Ramachandra Rao Patange Vs. Bhagirathibai  Insc 499 (18 August 2006)
Pasayat & Lokeshwar Singh Panta Arijit Pasayat, J.
in this appeal is to the judgment of a learned Single Judge of the Karnataka
High Court allowing the Second Appeal filed by the respondent.
impugned judgment, the High Court held that the respondent was competent to
file the suit and that the Courts below were not justified in holding that
Exhibit P-I was not proved though execution of the same was admitted by the
factual position in a nutshell is as follows:
plaintiff is the respondent herein. The suit is for specific performance of
contract of sale of a house property situated in Gabbut Oni, Hubli, bearing CTS
No.3119/B in Ward No. III.
to plaintiff, the above property was agreed to be sold to the brother of the
plaintiff under an agreement of sale dated 26.11.1974. The brother of the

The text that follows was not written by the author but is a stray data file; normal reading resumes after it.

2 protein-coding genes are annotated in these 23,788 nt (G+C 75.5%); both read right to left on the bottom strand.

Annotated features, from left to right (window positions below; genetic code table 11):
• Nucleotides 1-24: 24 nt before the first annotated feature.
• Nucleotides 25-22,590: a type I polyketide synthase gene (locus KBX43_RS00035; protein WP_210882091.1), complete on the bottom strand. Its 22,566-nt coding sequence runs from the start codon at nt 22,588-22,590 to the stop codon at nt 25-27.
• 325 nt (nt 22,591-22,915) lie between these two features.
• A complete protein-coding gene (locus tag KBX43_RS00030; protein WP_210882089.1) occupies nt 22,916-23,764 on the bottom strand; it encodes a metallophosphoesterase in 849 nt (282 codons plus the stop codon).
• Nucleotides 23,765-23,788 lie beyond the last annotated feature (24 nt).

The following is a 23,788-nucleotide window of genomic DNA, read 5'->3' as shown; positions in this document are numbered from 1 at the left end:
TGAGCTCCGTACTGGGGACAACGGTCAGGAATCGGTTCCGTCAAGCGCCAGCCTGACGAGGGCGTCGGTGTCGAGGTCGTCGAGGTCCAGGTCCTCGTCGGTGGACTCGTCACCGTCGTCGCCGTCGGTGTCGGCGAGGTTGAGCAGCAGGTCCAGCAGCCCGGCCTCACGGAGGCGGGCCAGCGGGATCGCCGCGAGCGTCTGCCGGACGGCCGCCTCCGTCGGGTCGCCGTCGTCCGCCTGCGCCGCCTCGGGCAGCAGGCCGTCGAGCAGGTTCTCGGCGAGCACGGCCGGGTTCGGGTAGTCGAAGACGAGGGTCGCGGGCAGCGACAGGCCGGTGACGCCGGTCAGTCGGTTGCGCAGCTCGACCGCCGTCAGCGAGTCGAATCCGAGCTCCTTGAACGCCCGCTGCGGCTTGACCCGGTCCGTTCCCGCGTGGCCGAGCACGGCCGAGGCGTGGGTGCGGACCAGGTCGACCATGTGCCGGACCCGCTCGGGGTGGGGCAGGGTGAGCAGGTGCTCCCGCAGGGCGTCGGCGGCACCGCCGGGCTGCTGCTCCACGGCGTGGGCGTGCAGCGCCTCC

plaintiff Keshavarao Mahadevappa died on 10.1.1976 leaving behind him three
sisters including the plaintiff-respondent and his second wife Shantabai @ Ansuyabai
as his legal heirs. The plaintiff-sister of Keshavarao filed a suit for
specific performance. Though the defendant admitted the execution of the
document but contended that it is a nominal sale agreement. The trial Court
found the agreement as valid and granted the decree for specific performance.
The appellate Court differed from the findings and proceeded to examine whether
the plaintiff is competent to bring the suit for specific performance as a
legal heir of Keshavarao. This issue was held vital as legal heir of the
original agreement holder is entitled to purchase the property. Accordingly,
the appeal was allowed. Second Appeal was filed before the High Court. Primary
stand was that so long as the plaintiff is represented, the court is not
concerned with who the legal heir is or are and it is for them to settle the